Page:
‘Verbal harassment like yelling and screaming’: Local businesses face heat from some customers even before vaccine passport in place

The province’s vaccine passport is nearly three weeks out and many small businesses in London, Ont. area already feeling the heat from some customers.

“Verbal harassment like yelling and screaming, insulting, language. It almost sounds like it’s a temper tantrum from a spoiled child honestly,” says Shane Kenneth, the owner of Coffee Culture on Dundas Place, in downtown London.

Local businesses are calling for more direction from the provincial government on how the passport will work. This comes as many face harassment and threats from customers over COVID-19 protocols already in place.

Kenneth says they do their best to keep customers happy, and to follow the rules set by the province, but it’s not always easy to do both. In at least one case he says he was threatened with legal action.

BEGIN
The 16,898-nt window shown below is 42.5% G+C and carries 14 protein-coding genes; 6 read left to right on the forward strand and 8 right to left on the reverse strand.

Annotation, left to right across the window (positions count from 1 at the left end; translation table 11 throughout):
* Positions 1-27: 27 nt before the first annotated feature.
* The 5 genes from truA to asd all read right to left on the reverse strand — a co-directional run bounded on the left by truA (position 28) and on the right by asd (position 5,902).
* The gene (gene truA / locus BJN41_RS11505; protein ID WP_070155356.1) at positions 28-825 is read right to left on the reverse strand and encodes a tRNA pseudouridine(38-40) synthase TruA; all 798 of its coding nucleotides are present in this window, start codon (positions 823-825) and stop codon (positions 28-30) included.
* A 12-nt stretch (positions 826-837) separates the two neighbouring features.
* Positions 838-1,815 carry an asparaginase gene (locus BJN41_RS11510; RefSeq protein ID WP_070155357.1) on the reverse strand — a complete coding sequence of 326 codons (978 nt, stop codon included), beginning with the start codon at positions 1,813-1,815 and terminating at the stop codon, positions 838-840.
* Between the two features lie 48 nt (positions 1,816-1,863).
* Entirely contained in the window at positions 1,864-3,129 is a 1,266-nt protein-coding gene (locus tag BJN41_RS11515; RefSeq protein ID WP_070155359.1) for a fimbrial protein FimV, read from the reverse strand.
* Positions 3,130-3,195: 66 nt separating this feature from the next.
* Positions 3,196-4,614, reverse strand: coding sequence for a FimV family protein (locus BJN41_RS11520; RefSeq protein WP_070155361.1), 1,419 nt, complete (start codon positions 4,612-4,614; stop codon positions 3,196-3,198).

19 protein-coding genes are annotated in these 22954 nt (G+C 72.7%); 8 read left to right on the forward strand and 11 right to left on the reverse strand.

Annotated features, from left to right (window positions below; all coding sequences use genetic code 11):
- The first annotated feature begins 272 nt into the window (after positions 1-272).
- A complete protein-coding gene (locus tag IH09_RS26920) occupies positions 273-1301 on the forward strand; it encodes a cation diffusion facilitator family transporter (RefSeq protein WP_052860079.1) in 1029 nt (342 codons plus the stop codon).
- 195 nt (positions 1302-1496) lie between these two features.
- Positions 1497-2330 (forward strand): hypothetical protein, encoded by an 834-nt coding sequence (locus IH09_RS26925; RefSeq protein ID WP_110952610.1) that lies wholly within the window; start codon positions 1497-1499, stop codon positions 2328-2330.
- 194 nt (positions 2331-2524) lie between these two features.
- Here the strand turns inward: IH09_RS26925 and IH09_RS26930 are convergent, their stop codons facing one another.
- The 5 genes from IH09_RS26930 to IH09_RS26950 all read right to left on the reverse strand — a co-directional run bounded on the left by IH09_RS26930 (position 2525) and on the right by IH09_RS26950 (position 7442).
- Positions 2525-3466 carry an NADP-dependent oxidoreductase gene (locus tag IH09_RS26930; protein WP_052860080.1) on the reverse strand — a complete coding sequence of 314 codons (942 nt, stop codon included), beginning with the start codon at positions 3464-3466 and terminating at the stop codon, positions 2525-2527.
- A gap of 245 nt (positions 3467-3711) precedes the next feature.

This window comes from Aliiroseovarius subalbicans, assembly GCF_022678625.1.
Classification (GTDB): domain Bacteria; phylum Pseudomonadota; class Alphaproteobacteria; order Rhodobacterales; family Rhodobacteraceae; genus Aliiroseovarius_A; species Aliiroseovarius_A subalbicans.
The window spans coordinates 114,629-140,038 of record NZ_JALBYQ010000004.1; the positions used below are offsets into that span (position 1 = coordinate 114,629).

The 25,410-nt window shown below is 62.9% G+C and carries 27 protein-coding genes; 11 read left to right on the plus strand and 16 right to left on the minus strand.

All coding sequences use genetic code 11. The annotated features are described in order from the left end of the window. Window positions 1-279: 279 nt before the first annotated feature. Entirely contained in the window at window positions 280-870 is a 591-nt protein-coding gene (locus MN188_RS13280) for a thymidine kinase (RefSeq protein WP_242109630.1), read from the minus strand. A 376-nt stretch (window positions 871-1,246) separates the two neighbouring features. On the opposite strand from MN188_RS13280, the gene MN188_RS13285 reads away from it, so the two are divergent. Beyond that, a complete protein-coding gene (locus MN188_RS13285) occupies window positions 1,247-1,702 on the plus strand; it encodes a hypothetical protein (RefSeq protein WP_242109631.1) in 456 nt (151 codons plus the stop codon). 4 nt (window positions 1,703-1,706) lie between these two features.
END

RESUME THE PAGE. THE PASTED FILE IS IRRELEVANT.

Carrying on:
“He basically just said ‘okay you’ll from my lawyer,’ ok if that’s what you feel you have to do then you have to do, but I’m protecting my staff.”

He’s far from alone. Noisette Bakery on Oxford Street East announced Friday via Instagram that it will cease indoor dining as of Sept. 22 when the vaccine passport comes in, saying “we aren’t able to properly enforce the vaccine passport effectively.”

The Canadian Federation of Independent Business is calling for provincial funding for businesses to enforce the vaccine passport.

Julie Kwiecinski, director of provincial affairs for Ontario, says a long list of unanswered questions remain regarding enforcement, with little time left to implement the system effectively

“The train has left the station so now we have to fight for small businesses to make sure the government provides them with the tools they need,” she said. “Everything from training and education, funding, and also very important one – ironclad protection against any human rights complaints and costly lawsuits.”

Some businesses are resigned to the ever-changing regulations around pandemic protocols.

At the Alibi Roadhouse on Oxford Street West, owner Dan Johnson says he supports the vaccine passport as long as it doesn’t become permanent. He suspects customers will get used to it just as they have wearing masks indoors.

“Well we’re already the police when it comes to over-serving, underage drinking, no smoking. This is just one more thing.”